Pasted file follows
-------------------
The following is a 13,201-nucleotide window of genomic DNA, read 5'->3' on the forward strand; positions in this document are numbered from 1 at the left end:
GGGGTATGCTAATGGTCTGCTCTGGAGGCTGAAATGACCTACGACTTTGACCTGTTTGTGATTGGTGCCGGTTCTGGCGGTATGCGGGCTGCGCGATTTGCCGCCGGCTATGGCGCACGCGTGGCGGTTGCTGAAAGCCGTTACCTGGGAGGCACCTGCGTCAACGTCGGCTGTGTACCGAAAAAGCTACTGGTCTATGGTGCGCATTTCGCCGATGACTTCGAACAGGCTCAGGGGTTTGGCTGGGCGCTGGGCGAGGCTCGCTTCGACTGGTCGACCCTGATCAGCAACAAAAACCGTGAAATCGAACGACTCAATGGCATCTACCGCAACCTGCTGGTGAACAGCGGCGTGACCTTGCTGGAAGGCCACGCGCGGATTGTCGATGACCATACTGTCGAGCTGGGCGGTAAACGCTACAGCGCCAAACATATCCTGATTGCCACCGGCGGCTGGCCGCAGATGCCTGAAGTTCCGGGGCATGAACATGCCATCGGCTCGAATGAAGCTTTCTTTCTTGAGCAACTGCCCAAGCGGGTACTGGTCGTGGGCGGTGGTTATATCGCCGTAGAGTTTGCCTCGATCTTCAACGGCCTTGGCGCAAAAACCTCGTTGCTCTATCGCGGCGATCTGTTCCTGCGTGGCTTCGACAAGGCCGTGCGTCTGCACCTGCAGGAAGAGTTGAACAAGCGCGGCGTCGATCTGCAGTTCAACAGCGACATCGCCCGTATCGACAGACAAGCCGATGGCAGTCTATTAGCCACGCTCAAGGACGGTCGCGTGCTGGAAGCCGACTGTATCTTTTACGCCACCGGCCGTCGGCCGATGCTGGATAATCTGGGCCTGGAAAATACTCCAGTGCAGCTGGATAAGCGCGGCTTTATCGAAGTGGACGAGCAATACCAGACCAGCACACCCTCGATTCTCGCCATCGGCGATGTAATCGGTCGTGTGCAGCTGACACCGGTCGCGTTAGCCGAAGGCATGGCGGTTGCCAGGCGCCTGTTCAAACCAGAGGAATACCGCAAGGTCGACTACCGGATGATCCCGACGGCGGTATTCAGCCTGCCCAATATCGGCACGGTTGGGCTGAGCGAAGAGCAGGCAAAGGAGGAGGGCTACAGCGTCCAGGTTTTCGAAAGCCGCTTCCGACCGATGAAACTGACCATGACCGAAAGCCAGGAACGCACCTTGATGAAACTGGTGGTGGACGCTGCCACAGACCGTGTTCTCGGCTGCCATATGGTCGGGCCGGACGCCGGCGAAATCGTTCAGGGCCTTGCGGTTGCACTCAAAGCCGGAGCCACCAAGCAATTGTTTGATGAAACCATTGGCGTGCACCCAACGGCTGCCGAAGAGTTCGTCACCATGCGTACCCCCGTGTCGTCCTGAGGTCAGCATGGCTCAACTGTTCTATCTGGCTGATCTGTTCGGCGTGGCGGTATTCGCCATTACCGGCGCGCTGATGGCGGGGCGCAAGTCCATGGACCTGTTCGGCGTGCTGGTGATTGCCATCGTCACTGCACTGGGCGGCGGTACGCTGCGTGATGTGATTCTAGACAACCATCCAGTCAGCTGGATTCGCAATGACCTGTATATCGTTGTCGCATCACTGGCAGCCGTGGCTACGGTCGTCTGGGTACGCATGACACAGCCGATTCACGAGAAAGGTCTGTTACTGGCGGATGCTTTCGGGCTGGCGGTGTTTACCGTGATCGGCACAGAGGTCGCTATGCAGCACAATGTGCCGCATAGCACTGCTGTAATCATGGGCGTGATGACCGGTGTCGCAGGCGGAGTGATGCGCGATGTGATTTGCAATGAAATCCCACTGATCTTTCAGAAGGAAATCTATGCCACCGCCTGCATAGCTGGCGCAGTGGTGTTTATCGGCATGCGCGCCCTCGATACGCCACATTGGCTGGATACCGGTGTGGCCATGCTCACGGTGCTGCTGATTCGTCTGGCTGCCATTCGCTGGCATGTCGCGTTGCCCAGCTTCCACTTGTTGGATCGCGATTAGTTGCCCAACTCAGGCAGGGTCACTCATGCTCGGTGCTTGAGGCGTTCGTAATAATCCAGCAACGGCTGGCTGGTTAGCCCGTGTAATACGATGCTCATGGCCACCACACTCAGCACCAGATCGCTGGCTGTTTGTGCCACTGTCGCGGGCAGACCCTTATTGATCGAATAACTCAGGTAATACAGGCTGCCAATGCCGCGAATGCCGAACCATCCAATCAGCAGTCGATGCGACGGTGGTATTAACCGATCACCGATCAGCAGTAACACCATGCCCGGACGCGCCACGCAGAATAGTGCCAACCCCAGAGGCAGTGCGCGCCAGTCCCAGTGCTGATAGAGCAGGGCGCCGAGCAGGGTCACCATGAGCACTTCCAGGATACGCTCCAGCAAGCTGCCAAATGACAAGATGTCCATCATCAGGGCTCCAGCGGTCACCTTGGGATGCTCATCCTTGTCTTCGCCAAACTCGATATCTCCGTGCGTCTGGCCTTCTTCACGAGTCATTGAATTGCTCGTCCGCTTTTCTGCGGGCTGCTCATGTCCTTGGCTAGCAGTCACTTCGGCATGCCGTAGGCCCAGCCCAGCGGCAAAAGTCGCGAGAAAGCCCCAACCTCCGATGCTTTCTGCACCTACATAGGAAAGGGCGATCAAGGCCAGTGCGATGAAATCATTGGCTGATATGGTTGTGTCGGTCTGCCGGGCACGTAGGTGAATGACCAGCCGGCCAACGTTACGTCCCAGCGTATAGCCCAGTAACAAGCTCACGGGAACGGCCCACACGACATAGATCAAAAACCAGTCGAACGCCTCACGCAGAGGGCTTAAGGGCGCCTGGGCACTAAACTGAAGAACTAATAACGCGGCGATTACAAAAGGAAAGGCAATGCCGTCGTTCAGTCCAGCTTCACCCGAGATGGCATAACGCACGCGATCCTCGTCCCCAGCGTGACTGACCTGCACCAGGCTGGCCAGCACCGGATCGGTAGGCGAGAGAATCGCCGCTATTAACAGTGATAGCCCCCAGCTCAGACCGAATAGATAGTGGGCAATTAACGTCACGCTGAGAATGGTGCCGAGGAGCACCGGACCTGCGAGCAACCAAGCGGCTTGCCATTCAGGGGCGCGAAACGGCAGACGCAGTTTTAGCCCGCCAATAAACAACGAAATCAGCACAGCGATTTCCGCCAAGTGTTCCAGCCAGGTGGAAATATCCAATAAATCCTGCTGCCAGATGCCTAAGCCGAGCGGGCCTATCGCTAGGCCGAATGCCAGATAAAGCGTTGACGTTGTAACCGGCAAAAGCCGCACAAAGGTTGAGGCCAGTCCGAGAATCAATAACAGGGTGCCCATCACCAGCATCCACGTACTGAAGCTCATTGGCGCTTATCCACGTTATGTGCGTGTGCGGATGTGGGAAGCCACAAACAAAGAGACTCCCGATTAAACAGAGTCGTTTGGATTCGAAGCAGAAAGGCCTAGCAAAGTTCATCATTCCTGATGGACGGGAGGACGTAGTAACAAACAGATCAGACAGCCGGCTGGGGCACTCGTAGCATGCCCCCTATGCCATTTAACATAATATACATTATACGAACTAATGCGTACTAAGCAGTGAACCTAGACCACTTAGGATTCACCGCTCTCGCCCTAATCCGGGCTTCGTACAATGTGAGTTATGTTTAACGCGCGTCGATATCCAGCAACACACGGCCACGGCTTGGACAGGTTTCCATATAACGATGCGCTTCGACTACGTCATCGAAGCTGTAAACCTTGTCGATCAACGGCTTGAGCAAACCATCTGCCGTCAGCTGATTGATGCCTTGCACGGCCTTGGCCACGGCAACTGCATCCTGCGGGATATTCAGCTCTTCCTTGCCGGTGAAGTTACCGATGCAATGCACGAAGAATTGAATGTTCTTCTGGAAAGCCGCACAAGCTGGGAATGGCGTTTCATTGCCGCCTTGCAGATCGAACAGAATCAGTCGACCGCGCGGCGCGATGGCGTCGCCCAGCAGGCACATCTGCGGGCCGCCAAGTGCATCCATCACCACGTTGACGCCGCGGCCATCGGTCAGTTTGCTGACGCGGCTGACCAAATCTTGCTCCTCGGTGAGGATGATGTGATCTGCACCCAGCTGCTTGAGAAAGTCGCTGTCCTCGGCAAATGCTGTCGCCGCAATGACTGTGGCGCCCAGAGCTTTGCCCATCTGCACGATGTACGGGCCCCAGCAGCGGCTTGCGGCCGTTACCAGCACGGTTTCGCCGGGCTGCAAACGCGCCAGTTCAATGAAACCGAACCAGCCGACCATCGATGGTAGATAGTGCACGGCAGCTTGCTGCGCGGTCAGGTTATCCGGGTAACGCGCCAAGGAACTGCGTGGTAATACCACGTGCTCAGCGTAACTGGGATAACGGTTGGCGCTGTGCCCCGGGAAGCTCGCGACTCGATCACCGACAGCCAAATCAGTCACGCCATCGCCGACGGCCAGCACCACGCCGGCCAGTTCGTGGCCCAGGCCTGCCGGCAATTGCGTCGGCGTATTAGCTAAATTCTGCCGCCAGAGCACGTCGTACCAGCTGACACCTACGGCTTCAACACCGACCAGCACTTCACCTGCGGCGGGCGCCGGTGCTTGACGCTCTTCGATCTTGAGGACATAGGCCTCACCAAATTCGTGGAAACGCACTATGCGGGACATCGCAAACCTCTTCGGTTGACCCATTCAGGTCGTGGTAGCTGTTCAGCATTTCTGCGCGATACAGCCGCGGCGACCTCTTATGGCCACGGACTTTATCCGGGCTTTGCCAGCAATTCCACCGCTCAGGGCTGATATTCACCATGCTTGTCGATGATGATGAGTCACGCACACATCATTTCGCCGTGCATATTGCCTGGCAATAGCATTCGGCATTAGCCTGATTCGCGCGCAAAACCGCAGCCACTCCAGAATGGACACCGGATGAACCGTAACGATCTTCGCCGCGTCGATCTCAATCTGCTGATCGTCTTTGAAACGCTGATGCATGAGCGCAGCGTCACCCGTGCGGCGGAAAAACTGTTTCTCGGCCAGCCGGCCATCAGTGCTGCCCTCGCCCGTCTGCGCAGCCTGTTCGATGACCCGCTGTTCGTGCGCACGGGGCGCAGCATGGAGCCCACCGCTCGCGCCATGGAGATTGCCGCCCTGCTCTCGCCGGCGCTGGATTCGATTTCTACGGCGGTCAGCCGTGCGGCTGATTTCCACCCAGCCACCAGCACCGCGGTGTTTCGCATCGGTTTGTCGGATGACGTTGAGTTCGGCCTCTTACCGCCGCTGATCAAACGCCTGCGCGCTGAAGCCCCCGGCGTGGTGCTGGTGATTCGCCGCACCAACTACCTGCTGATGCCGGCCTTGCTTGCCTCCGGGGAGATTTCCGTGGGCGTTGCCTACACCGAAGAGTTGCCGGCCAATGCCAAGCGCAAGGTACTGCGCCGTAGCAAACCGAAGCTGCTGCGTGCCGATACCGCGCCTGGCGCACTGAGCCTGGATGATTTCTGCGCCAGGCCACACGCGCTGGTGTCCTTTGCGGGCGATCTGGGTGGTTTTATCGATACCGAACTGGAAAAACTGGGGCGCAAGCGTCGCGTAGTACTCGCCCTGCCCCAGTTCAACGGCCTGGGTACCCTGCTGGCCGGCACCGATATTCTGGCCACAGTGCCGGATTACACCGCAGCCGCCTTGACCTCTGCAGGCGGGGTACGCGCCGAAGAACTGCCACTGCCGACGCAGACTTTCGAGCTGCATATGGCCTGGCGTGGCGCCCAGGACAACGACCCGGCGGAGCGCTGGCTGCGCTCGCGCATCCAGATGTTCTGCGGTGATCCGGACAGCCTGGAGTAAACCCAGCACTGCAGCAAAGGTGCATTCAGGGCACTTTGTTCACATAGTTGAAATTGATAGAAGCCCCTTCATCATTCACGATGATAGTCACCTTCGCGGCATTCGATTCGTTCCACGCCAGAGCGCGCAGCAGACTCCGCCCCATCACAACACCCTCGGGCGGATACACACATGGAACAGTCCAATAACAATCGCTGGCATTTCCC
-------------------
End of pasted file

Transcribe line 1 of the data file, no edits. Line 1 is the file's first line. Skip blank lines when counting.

The following is a 13,201-nucleotide window of genomic DNA, read 5'->3' on the forward strand; positions in this document are numbered from 1 at the left end: